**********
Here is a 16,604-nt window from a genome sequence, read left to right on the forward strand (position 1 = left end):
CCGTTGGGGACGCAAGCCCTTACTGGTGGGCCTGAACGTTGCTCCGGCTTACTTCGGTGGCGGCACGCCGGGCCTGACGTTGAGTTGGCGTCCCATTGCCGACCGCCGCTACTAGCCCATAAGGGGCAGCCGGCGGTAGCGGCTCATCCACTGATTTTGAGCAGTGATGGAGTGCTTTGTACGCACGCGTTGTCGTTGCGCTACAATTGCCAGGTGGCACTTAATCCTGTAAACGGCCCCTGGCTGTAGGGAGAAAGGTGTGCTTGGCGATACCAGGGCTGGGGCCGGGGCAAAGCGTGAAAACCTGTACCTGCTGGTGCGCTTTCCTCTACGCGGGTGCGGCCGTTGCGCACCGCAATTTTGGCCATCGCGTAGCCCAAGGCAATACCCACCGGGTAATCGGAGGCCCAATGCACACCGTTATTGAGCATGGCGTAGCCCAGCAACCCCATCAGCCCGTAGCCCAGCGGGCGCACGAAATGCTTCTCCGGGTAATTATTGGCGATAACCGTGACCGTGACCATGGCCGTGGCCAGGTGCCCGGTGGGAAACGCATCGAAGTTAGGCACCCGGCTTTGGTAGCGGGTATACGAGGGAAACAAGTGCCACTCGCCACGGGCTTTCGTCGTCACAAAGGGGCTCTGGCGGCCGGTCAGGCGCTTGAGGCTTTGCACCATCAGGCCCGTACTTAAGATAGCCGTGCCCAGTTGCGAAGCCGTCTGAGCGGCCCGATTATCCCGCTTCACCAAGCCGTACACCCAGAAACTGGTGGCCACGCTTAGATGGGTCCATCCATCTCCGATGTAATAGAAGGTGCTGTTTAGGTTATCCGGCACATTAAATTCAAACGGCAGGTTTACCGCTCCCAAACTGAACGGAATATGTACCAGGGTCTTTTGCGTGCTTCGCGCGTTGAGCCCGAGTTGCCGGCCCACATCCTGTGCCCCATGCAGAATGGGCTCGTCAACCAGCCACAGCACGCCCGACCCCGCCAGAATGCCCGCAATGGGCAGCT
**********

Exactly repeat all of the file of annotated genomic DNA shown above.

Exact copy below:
Here is a 16,604-nt window from a genome sequence, read left to right on the forward strand (position 1 = left end):
CCGTTGGGGACGCAAGCCCTTACTGGTGGGCCTGAACGTTGCTCCGGCTTACTTCGGTGGCGGCACGCCGGGCCTGACGTTGAGTTGGCGTCCCATTGCCGACCGCCGCTACTAGCCCATAAGGGGCAGCCGGCGGTAGCGGCTCATCCACTGATTTTGAGCAGTGATGGAGTGCTTTGTACGCACGCGTTGTCGTTGCGCTACAATTGCCAGGTGGCACTTAATCCTGTAAACGGCCCCTGGCTGTAGGGAGAAAGGTGTGCTTGGCGATACCAGGGCTGGGGCCGGGGCAAAGCGTGAAAACCTGTACCTGCTGGTGCGCTTTCCTCTACGCGGGTGCGGCCGTTGCGCACCGCAATTTTGGCCATCGCGTAGCCCAAGGCAATACCCACCGGGTAATCGGAGGCCCAATGCACACCGTTATTGAGCATGGCGTAGCCCAGCAACCCCATCAGCCCGTAGCCCAGCGGGCGCACGAAATGCTTCTCCGGGTAATTATTGGCGATAACCGTGACCGTGACCATGGCCGTGGCCAGGTGCCCGGTGGGAAACGCATCGAAGTTAGGCACCCGGCTTTGGTAGCGGGTATACGAGGGAAACAAGTGCCACTCGCCACGGGCTTTCGTCGTCACAAAGGGGCTCTGGCGGCCGGTCAGGCGCTTGAGGCTTTGCACCATCAGGCCCGTACTTAAGATAGCCGTGCCCAGTTGCGAAGCCGTCTGAGCGGCCCGATTATCCCGCTTCACCAAGCCGTACACCCAGAAACTGGTGGCCACGCTTAGATGGGTCCATCCATCTCCGATGTAATAGAAGGTGCTGTTTAGGTTATCCGGCACATTAAATTCAAACGGCAGGTTTACCGCTCCCAAACTGAACGGAATATGTACCAGGGTCTTTTGCGTGCTTCGCGCGTTGAGCCCGAGTTGCCGGCCCACATCCTGTGCCCCATGCAGAATGGGCTCGTCAACCAGCCACAGCACGCCCGACCCCGCCAGAATGCCCGCAATGGGCAGCT